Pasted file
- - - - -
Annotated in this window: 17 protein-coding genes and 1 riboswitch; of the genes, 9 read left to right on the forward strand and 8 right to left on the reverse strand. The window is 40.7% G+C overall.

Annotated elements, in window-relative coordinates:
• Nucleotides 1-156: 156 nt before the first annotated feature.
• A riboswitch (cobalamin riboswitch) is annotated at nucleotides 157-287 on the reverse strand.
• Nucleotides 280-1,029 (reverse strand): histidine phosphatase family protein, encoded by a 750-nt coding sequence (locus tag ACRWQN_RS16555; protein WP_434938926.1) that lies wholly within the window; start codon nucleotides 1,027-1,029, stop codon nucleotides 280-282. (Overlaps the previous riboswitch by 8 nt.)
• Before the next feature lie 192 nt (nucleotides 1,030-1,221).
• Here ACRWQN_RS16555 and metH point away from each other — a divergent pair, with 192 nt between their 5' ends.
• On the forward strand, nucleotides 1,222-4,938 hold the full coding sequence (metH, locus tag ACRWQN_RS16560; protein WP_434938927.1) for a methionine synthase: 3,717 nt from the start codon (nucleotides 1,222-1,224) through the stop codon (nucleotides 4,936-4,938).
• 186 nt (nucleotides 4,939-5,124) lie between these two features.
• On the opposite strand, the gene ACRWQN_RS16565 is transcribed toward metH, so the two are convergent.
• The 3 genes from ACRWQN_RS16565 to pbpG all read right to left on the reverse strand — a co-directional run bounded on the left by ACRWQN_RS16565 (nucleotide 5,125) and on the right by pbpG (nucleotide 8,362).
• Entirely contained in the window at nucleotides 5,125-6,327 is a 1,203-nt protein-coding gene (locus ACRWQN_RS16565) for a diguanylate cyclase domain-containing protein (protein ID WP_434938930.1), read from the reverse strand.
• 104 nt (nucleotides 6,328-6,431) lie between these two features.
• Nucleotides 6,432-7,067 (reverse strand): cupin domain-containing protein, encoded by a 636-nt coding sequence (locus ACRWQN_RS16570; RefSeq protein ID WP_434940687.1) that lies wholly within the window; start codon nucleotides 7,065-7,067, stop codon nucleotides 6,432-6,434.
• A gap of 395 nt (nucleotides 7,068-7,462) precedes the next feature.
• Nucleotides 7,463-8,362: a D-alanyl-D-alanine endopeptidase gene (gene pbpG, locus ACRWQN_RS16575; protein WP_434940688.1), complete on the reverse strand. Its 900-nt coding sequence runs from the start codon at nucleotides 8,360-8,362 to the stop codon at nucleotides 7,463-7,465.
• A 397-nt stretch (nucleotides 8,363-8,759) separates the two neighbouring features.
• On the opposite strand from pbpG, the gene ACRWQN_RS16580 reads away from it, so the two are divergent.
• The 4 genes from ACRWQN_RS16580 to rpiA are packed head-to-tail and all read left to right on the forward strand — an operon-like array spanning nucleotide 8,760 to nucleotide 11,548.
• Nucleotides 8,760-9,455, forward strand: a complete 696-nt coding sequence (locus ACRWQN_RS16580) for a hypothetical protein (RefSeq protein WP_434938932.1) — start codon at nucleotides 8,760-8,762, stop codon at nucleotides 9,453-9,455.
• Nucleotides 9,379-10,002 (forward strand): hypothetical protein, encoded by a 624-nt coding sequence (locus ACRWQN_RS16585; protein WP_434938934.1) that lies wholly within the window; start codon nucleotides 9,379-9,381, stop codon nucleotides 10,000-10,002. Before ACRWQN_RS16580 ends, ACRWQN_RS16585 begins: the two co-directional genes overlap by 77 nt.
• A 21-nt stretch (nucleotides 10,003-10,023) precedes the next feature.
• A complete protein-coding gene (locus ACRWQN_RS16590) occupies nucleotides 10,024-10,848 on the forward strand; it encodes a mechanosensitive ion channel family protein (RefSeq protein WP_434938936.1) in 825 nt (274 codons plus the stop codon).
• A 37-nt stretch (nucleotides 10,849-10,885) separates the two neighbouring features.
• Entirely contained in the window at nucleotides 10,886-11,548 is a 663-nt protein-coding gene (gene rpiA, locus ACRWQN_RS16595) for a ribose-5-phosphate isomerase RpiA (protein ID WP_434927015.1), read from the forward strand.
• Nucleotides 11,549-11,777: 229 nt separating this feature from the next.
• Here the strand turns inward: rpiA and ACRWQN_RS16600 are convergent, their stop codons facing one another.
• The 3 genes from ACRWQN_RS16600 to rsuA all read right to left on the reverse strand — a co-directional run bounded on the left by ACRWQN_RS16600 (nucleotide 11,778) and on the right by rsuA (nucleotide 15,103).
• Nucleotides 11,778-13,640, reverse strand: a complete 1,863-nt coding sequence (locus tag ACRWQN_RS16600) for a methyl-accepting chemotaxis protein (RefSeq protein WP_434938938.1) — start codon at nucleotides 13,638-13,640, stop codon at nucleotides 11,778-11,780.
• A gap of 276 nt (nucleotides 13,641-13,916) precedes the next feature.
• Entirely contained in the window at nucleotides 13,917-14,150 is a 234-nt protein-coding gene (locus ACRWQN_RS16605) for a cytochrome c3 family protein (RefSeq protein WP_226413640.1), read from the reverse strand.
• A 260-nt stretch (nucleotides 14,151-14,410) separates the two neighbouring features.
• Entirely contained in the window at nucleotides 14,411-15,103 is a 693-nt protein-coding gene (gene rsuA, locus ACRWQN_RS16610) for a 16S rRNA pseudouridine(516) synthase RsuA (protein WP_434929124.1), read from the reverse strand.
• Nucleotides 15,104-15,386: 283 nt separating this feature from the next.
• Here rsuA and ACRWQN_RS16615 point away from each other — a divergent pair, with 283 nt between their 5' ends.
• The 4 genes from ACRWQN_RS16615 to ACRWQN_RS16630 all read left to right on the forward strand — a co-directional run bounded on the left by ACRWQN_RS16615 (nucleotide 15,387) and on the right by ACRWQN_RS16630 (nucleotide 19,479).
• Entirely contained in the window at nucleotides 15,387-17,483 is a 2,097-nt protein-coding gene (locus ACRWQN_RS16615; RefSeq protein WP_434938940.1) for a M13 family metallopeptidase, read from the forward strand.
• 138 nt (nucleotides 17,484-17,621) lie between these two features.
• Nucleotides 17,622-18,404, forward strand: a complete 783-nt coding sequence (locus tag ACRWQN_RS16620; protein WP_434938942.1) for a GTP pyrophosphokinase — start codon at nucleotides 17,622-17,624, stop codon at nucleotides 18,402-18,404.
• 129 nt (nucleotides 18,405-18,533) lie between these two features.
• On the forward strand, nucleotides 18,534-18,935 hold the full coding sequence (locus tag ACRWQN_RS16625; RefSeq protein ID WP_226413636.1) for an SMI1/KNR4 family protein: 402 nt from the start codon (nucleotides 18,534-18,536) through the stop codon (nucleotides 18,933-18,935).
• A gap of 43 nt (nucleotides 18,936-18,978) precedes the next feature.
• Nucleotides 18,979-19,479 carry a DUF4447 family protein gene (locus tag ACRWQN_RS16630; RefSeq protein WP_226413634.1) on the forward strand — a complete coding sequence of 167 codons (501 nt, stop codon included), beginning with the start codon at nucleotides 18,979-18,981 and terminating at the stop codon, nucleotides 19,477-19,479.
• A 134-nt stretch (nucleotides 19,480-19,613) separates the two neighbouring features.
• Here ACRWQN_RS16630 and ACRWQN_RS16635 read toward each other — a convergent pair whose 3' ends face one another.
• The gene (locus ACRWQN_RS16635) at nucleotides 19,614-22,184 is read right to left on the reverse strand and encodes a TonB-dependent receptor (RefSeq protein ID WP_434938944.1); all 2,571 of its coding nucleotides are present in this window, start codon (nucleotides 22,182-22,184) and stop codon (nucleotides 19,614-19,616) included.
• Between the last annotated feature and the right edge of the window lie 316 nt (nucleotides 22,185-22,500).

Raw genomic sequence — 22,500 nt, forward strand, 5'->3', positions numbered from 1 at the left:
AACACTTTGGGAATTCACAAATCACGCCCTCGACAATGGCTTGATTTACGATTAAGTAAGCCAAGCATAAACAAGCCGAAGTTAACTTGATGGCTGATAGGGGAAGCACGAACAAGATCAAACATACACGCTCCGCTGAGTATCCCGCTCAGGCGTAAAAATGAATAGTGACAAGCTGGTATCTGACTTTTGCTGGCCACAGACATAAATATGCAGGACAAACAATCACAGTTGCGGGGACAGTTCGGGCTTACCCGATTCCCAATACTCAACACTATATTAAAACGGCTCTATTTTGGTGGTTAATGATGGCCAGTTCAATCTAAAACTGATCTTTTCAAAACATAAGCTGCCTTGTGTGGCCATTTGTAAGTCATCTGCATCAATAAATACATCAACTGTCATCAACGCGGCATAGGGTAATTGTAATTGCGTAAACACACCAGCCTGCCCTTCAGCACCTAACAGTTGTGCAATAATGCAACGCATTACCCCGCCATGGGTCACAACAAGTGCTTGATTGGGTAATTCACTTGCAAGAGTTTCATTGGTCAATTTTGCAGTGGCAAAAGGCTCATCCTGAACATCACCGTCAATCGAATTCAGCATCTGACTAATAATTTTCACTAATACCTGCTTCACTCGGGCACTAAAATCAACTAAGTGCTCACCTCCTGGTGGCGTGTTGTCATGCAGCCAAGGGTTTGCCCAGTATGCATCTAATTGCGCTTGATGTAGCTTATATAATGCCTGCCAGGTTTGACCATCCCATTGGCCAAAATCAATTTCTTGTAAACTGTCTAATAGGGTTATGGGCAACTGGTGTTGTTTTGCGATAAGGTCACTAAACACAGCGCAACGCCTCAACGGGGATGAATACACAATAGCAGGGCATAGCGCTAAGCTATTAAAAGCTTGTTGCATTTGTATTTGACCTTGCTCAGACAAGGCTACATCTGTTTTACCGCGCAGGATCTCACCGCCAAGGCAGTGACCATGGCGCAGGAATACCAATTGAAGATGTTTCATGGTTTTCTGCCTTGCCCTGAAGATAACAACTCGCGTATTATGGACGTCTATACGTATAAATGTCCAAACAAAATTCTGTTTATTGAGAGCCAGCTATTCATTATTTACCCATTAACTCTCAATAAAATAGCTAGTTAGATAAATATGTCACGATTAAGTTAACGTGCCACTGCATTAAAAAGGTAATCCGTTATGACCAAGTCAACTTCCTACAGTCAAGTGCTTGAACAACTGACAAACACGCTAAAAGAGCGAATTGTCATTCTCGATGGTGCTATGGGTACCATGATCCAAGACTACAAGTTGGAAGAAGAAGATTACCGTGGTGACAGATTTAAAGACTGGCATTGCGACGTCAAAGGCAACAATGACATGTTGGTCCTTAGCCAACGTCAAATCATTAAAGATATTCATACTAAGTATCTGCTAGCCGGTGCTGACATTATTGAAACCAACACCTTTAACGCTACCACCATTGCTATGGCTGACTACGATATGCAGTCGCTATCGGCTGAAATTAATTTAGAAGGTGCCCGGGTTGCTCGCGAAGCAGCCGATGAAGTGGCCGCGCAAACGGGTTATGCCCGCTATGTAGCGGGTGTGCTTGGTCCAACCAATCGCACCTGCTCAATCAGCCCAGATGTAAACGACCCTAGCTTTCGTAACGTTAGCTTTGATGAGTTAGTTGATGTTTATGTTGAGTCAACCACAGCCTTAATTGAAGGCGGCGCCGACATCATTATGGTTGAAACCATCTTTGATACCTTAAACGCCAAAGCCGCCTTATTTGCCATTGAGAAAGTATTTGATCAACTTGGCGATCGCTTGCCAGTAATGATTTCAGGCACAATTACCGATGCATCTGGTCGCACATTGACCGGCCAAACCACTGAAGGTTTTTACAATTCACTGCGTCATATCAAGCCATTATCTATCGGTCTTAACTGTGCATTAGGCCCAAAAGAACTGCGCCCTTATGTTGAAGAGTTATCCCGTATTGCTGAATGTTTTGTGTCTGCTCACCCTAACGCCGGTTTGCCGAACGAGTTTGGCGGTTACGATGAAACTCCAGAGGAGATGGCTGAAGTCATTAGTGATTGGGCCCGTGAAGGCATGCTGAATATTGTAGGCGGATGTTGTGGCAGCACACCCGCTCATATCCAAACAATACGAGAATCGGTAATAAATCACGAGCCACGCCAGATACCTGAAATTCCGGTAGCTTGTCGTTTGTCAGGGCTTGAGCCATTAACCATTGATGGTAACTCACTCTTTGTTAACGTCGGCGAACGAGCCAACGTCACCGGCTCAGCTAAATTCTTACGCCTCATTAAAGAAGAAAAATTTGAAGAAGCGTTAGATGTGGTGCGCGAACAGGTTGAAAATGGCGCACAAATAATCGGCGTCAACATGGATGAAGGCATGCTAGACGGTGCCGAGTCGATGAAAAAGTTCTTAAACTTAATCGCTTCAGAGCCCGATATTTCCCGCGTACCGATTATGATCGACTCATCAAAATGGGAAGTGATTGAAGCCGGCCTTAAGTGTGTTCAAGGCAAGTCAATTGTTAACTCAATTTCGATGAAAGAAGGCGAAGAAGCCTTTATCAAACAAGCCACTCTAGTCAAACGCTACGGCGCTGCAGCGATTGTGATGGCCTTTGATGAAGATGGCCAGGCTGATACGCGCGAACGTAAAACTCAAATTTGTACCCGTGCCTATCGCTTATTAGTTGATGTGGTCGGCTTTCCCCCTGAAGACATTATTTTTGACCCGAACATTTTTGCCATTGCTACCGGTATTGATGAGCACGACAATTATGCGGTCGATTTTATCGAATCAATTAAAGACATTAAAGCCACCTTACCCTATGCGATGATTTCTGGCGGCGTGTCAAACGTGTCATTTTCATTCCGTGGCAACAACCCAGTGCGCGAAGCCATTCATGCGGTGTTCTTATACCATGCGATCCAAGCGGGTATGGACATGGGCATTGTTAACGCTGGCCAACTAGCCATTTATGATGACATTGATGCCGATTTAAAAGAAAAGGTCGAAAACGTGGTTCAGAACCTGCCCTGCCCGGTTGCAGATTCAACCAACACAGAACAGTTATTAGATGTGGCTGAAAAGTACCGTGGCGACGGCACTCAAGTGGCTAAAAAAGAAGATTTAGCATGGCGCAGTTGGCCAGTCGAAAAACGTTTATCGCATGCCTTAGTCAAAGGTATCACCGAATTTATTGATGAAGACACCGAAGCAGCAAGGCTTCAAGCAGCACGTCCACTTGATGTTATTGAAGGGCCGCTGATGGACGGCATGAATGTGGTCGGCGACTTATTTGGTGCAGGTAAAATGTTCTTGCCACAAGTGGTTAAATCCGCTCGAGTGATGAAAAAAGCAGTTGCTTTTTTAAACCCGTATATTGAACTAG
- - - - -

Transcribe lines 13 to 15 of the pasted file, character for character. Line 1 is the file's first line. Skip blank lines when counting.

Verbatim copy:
• 104 nt (nucleotides 6,328-6,431) lie between these two features.
• Nucleotides 6,432-7,067 (reverse strand): cupin domain-containing protein, encoded by a 636-nt coding sequence (locus ACRWQN_RS16570; RefSeq protein ID WP_434940687.1) that lies wholly within the window; start codon nucleotides 7,065-7,067, stop codon nucleotides 6,432-6,434.
• A gap of 395 nt (nucleotides 7,068-7,462) precedes the next feature.